Dealing With an Inefficient Refrigeration Compressor
High suction pressure plus low head pressure can risk product quality and safety
Refrigeration service technicians often run service calls in which they find a compressor with a higher-than-normal suction pressure along with a lower-than-normal head pressure. Many times, the refrigeration equipment is still running, but the product temperature is too warm, which causes product quality and safety to suffer.
These calls are tough to handle because the compressor is still producing cooling but is not cooling to its rated capacity. In such cases, medium-temperature products will spoil quicker, and low-temperature products will not be frozen as solidly as they should be.
There are three main reasons a compressor will simultaneously have a higher-than-normal suction pressure with a lower-than-normal head pressure. They are:
- Bad (leaky) compressor valves;
- Worn compressor rings; and
- A leaky oil separator.
Let’s take a closer look at each one.
LEAKY COMPRESSOR VALVES
A compressor’s valves may become inefficient from being overheated and warped or having carbon and/or sludge deposits on them, which prevents them from sealing properly.
This can be caused by:
- Refrigerant migration problems;
- Refrigerant flooding problems;
- Acids and/or sludge in the system;
- An incorrectly set thermostatic expansion valve (TXV), which results in no superheat or too high superheat;
- An undercharge of refrigerant (high superheat);
- Overheating of the compressor;
- Slugging of refrigerant and/or oil; and
- Moisture and heat causing sludging problems.
Let’s consider a service call scenario in which the valves in a refrigeration system’s compressor are not sealing properly. The service technician measures the system’s temperatures and pressures and then calculates the condenser split and the condenser subcooling along with the evaporator and compressor superheat values. Both the measured and calculated values are shown here:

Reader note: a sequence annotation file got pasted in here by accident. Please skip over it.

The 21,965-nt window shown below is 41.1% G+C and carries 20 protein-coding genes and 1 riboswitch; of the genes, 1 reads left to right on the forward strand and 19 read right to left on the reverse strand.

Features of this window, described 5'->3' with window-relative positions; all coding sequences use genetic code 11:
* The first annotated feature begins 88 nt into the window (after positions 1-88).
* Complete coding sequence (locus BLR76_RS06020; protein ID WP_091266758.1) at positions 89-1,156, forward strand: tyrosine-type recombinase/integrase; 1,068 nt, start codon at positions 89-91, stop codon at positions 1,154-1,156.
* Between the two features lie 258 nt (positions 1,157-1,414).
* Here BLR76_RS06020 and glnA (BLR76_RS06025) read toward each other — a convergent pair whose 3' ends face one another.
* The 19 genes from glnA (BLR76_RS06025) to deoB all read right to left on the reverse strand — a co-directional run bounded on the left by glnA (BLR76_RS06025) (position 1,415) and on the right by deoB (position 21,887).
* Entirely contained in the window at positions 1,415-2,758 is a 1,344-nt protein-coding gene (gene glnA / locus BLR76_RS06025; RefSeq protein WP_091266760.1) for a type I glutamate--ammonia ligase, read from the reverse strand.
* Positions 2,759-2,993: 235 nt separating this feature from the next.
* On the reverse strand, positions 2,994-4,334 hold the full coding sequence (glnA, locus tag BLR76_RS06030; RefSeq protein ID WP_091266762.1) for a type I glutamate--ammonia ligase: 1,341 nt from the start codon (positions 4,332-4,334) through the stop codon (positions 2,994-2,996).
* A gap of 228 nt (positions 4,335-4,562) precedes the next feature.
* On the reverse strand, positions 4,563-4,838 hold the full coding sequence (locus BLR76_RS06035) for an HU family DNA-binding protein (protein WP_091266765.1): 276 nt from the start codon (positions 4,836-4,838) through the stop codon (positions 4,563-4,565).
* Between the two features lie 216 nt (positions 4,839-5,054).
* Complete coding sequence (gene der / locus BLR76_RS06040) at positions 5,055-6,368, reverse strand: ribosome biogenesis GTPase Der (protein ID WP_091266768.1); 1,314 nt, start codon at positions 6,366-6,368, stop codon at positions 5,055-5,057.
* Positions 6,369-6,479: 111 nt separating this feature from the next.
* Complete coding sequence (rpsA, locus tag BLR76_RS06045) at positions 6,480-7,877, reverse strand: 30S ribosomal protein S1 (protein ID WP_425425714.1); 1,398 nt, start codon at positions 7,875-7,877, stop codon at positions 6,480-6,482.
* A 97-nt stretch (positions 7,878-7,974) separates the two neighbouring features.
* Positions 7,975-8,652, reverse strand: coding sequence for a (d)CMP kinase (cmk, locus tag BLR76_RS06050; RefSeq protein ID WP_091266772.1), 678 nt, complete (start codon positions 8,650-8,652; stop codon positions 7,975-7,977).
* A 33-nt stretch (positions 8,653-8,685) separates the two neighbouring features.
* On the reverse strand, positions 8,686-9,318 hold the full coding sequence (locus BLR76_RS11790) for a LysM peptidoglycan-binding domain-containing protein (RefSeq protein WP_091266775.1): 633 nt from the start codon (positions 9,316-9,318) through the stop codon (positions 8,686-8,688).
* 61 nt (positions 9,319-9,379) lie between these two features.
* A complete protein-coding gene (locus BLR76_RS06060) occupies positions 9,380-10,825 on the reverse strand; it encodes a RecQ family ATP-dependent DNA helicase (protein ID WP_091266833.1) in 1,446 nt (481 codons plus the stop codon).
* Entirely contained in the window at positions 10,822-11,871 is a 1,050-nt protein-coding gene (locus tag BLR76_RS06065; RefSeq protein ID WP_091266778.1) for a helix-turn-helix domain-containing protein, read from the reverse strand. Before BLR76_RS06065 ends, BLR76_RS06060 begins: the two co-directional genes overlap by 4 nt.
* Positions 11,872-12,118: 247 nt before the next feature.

Compressor discharge temp: 280°F
Condenser outlet temp: 75°
Evaporator outlet temp: 25°
Compressor inlet temp: 55°
Refrigerated space temp: 25°
Compressor amperes: low
Low side pressure: 11.6 psig/10°
High side pressure: 95.0 psig/85°
Ambient temp: 80°
Condenser split: 5°
Condenser subcooling: 10°
Evaporator superheat: 15°
Superheat at compressor (total): 45°
• Higher-than-normal discharge temperatures;
• Low condensing (head) pressures and temperatures;
• Normal to high condenser subcooling;
• Normal to high superheats;
• High evaporator (suction) pressures; and
• Low amp draw.
In analyzing the system in the given example, it’s important to understand how higher-than-normal discharge temperatures affect lubricants. The discharge temperature is measured 2 inches from the compressor. This would mean that the actual discharge valve temperature would be approximately 355° (280° + 75°, as adding 75° to the discharge line temperature reading will give the technician an approximate discharge valve temperature).
Mineral oil lubricants will start to decompose at 350° and polyolester lubricants at 400°. Any increase in temperature above these points causes polymerization of the oil. Polymerization is where the lubricant’s molecules start to combine into larger and larger molecules. The end product is thick, dark oil; then sludge; and finally a solid powder. This is referred to as oil breakdown. Compressor bearing failure and loss of lubrication to moving parts will occur from plugged oil inlet screens and oil galleys (lubrication passages) that are manufactured within the compressor. Oil sludge and other byproducts of oil breakdown can also attach themselves to internal surfaces, including the suction and discharge valves and valve plates. Figure 1 shows a normal valve plate with suction and discharge valves, and Figure 2 shows a valve plate with oil breakdown by-products on the valves and valve plate.